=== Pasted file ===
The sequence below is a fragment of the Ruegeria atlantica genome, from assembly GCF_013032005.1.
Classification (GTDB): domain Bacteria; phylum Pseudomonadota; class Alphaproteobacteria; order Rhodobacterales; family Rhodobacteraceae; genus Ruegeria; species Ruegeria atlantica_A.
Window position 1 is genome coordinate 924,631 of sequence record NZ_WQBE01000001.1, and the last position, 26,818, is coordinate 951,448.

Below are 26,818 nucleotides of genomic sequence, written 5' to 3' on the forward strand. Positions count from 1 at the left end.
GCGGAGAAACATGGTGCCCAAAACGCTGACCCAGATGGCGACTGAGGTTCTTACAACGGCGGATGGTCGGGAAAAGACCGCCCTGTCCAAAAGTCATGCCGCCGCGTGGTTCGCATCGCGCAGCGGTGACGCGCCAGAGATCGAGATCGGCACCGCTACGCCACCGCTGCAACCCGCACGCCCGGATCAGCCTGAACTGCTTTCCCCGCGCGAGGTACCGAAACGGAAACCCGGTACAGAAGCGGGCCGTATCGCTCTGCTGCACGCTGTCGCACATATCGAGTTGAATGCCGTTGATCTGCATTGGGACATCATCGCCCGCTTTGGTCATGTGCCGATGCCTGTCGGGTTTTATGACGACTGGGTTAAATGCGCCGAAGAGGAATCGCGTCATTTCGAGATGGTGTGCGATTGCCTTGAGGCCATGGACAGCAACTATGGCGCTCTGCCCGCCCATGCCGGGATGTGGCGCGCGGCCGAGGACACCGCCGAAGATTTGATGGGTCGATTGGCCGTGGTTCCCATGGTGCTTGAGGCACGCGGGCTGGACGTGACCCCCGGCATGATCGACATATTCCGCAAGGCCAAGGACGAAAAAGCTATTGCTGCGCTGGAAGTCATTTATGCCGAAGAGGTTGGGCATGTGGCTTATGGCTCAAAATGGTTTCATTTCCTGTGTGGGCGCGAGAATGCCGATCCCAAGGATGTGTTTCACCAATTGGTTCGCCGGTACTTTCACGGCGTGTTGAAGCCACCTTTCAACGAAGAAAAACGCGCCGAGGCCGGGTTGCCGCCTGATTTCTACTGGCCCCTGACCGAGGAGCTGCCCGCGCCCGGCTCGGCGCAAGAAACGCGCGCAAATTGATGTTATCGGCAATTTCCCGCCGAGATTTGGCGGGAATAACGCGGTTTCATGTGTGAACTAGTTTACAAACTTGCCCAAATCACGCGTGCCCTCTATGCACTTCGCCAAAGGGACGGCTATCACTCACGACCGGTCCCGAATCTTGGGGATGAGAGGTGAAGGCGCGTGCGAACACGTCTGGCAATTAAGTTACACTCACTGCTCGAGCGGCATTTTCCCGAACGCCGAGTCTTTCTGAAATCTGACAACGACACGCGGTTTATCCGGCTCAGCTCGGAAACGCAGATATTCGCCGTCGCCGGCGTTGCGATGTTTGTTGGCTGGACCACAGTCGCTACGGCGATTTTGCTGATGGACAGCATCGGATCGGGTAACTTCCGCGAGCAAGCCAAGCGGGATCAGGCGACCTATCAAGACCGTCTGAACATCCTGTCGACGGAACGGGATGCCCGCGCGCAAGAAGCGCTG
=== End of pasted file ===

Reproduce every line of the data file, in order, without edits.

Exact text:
The sequence below is a fragment of the Ruegeria atlantica genome, from assembly GCF_013032005.1.
Classification (GTDB): domain Bacteria; phylum Pseudomonadota; class Alphaproteobacteria; order Rhodobacterales; family Rhodobacteraceae; genus Ruegeria; species Ruegeria atlantica_A.
Window position 1 is genome coordinate 924,631 of sequence record NZ_WQBE01000001.1, and the last position, 26,818, is coordinate 951,448.

Below are 26,818 nucleotides of genomic sequence, written 5' to 3' on the forward strand. Positions count from 1 at the left end.
GCGGAGAAACATGGTGCCCAAAACGCTGACCCAGATGGCGACTGAGGTTCTTACAACGGCGGATGGTCGGGAAAAGACCGCCCTGTCCAAAAGTCATGCCGCCGCGTGGTTCGCATCGCGCAGCGGTGACGCGCCAGAGATCGAGATCGGCACCGCTACGCCACCGCTGCAACCCGCACGCCCGGATCAGCCTGAACTGCTTTCCCCGCGCGAGGTACCGAAACGGAAACCCGGTACAGAAGCGGGCCGTATCGCTCTGCTGCACGCTGTCGCACATATCGAGTTGAATGCCGTTGATCTGCATTGGGACATCATCGCCCGCTTTGGTCATGTGCCGATGCCTGTCGGGTTTTATGACGACTGGGTTAAATGCGCCGAAGAGGAATCGCGTCATTTCGAGATGGTGTGCGATTGCCTTGAGGCCATGGACAGCAACTATGGCGCTCTGCCCGCCCATGCCGGGATGTGGCGCGCGGCCGAGGACACCGCCGAAGATTTGATGGGTCGATTGGCCGTGGTTCCCATGGTGCTTGAGGCACGCGGGCTGGACGTGACCCCCGGCATGATCGACATATTCCGCAAGGCCAAGGACGAAAAAGCTATTGCTGCGCTGGAAGTCATTTATGCCGAAGAGGTTGGGCATGTGGCTTATGGCTCAAAATGGTTTCATTTCCTGTGTGGGCGCGAGAATGCCGATCCCAAGGATGTGTTTCACCAATTGGTTCGCCGGTACTTTCACGGCGTGTTGAAGCCACCTTTCAACGAAGAAAAACGCGCCGAGGCCGGGTTGCCGCCTGATTTCTACTGGCCCCTGACCGAGGAGCTGCCCGCGCCCGGCTCGGCGCAAGAAACGCGCGCAAATTGATGTTATCGGCAATTTCCCGCCGAGATTTGGCGGGAATAACGCGGTTTCATGTGTGAACTAGTTTACAAACTTGCCCAAATCACGCGTGCCCTCTATGCACTTCGCCAAAGGGACGGCTATCACTCACGACCGGTCCCGAATCTTGGGGATGAGAGGTGAAGGCGCGTGCGAACACGTCTGGCAATTAAGTTACACTCACTGCTCGAGCGGCATTTTCCCGAACGCCGAGTCTTTCTGAAATCTGACAACGACACGCGGTTTATCCGGCTCAGCTCGGAAACGCAGATATTCGCCGTCGCCGGCGTTGCGATGTTTGTTGGCTGGACCACAGTCGCTACGGCGATTTTGCTGATGGACAGCATCGGATCGGGTAACTTCCGCGAGCAAGCCAAGCGGGATCAGGCGACCTATCAAGACCGTCTGAACATCCTGTCGACGGAACGGGATGCCCGCGCGCAAGAAGCGCTG